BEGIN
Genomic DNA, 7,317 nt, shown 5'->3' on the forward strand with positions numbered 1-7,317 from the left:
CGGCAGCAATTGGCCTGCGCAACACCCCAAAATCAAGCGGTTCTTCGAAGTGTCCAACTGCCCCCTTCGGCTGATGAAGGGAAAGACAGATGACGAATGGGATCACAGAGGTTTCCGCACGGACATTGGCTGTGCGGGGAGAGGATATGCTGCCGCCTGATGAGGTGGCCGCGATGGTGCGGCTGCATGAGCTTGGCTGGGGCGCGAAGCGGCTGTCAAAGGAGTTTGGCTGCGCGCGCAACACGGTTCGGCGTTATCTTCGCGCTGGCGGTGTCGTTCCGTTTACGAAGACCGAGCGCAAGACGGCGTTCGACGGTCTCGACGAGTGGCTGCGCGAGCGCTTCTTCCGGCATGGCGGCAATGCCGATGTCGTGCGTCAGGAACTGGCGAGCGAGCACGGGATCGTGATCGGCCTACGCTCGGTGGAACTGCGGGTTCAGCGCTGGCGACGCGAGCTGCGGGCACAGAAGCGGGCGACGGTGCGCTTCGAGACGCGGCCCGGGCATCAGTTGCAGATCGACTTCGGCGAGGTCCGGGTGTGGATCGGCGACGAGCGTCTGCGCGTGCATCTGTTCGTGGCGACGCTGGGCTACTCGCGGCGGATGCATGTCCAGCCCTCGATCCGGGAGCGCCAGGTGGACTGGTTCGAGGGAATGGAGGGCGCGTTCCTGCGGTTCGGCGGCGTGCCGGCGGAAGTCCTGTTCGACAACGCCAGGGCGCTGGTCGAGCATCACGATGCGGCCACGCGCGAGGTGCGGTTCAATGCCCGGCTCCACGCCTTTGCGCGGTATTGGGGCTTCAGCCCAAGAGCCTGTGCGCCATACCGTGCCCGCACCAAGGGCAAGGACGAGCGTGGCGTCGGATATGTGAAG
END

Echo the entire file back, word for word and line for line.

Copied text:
Genomic DNA, 7,317 nt, shown 5'->3' on the forward strand with positions numbered 1-7,317 from the left:
CGGCAGCAATTGGCCTGCGCAACACCCCAAAATCAAGCGGTTCTTCGAAGTGTCCAACTGCCCCCTTCGGCTGATGAAGGGAAAGACAGATGACGAATGGGATCACAGAGGTTTCCGCACGGACATTGGCTGTGCGGGGAGAGGATATGCTGCCGCCTGATGAGGTGGCCGCGATGGTGCGGCTGCATGAGCTTGGCTGGGGCGCGAAGCGGCTGTCAAAGGAGTTTGGCTGCGCGCGCAACACGGTTCGGCGTTATCTTCGCGCTGGCGGTGTCGTTCCGTTTACGAAGACCGAGCGCAAGACGGCGTTCGACGGTCTCGACGAGTGGCTGCGCGAGCGCTTCTTCCGGCATGGCGGCAATGCCGATGTCGTGCGTCAGGAACTGGCGAGCGAGCACGGGATCGTGATCGGCCTACGCTCGGTGGAACTGCGGGTTCAGCGCTGGCGACGCGAGCTGCGGGCACAGAAGCGGGCGACGGTGCGCTTCGAGACGCGGCCCGGGCATCAGTTGCAGATCGACTTCGGCGAGGTCCGGGTGTGGATCGGCGACGAGCGTCTGCGCGTGCATCTGTTCGTGGCGACGCTGGGCTACTCGCGGCGGATGCATGTCCAGCCCTCGATCCGGGAGCGCCAGGTGGACTGGTTCGAGGGAATGGAGGGCGCGTTCCTGCGGTTCGGCGGCGTGCCGGCGGAAGTCCTGTTCGACAACGCCAGGGCGCTGGTCGAGCATCACGATGCGGCCACGCGCGAGGTGCGGTTCAATGCCCGGCTCCACGCCTTTGCGCGGTATTGGGGCTTCAGCCCAAGAGCCTGTGCGCCATACCGTGCCCGCACCAAGGGCAAGGACGAGCGTGGCGTCGGATATGTGAAG